Despite the pandemic, sweet treat retailer Cake Box is looking to open 52 new shops around the country as evidence that there is still confidence in the High Street.
Eggfree Cake Box, which opened a shop in Gloucester’s Northgate Street at the end of February, enjoyed a strong year with online sales growing by 84 per cent.
The cream cake retailer told shareholders on Monday morning that it also saw like-for-like sales grow by 14.7% over the 40 weeks from June to March after sites reopened following the first lockdown.
Chief executive Sukh Chamdal opened his first Cake Box shop in East London in 2008 with his cousin, having been inspired to start it up after his daughter asked for a cake without eggs in it.
Chamdal was reported as saying: “Our tested recipe of backing our franchisees has helped us deliver another year of growth, and it is thanks to the dedication of them and everyone in the Cake Box family that we have been able to emerge stronger from a year marked by the global pandemic.”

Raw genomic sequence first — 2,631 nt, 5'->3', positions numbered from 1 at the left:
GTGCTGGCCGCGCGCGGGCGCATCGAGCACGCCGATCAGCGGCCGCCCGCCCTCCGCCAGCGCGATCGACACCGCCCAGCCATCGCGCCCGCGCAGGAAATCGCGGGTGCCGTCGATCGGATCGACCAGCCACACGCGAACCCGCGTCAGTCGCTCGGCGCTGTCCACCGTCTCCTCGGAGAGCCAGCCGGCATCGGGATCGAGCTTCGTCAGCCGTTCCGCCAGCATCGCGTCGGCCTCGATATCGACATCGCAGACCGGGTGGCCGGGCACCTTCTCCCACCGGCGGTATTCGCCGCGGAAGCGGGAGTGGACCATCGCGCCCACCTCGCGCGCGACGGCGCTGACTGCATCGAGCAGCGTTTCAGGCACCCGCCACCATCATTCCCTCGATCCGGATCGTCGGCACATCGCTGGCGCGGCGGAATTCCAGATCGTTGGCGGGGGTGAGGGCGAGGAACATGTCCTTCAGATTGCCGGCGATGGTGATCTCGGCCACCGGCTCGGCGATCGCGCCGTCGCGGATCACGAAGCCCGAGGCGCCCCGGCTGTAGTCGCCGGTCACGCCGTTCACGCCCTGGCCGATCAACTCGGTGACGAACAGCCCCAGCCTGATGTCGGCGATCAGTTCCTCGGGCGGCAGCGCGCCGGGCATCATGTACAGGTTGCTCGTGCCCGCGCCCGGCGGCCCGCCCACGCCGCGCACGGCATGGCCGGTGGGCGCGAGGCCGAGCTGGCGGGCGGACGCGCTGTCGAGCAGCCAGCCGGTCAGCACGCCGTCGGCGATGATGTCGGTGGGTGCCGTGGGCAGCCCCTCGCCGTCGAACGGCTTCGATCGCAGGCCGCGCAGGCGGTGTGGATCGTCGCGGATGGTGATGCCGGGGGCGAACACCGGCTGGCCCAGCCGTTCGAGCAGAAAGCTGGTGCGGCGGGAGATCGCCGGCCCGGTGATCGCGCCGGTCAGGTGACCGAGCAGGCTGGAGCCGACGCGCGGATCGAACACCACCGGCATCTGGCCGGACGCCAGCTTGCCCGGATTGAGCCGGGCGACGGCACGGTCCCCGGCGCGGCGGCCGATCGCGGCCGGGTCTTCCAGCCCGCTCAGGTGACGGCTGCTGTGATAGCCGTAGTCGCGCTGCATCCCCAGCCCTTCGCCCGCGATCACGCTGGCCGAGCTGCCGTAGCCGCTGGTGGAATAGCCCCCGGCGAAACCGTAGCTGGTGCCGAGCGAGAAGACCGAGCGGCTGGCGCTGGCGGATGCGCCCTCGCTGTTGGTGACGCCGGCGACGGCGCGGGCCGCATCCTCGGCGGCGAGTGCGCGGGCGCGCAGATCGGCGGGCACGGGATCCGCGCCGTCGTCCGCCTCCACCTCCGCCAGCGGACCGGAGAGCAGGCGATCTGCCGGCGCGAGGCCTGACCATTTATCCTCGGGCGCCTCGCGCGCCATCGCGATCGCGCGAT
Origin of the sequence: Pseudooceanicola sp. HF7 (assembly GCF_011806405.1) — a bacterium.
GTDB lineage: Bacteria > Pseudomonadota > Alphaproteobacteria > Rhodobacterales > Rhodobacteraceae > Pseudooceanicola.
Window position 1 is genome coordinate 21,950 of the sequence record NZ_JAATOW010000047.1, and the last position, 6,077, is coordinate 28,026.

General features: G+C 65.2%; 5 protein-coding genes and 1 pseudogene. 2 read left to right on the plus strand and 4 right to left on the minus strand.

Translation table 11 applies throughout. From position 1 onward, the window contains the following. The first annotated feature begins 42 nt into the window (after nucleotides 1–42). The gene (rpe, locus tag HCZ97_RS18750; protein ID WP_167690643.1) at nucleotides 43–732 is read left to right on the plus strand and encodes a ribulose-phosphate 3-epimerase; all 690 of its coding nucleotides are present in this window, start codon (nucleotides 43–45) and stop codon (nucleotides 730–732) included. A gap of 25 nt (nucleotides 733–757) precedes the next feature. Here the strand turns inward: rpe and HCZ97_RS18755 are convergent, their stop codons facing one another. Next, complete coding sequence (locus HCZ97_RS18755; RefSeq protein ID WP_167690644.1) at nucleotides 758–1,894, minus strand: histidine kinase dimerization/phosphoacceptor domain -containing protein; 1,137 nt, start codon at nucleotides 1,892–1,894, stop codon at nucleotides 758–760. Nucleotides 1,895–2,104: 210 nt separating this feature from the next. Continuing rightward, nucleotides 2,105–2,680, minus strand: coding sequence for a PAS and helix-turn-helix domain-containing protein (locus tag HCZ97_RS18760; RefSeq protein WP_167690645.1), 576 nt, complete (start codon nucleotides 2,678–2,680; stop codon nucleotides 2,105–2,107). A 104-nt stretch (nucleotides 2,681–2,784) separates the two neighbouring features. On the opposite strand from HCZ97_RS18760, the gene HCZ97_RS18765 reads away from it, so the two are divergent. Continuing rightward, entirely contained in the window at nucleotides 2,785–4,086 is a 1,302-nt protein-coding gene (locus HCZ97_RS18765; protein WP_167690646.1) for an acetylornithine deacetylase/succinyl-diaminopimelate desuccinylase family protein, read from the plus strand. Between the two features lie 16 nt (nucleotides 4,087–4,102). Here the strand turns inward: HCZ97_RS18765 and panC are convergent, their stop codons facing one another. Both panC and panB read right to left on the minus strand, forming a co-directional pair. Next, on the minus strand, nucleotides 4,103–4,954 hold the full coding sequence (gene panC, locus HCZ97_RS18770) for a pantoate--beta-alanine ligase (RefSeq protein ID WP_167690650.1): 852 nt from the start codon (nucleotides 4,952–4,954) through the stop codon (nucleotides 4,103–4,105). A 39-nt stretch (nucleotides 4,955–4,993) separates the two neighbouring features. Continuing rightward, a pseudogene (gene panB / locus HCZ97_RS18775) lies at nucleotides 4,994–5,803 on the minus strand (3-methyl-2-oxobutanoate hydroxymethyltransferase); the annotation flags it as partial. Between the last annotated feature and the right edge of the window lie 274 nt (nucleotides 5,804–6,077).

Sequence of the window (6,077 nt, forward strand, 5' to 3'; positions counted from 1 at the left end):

Cake Box said it had not used any public support measures during the second half of the fiscal year and was forecasting adjusted pre-tax profits to be in line with market expectations.
In the past year, Cake Box opened 24 franchise stores, taking its estate to 157 across the UK at the end of last month.
Hari Bollineri, manager of the Gloucester Cake Box shop, told Punchline that things had gone well since they opened for business seven weeks ago.
“It’s been good,” he said, adding that the shop employed 15 people in all with about five members of staff working on site at any one time.
Cake Box’s website says: “All of our products are 100% egg free. The founders of Eggfree Cake Box follow a strict lacto vegetarian diet, and that is how they came up with the idea for the company.
“While all of our cakes are eggfree, you really can’t taste the difference, meaning that it is a safe choice for a party where you are not sure if anybody has any egg allergies.”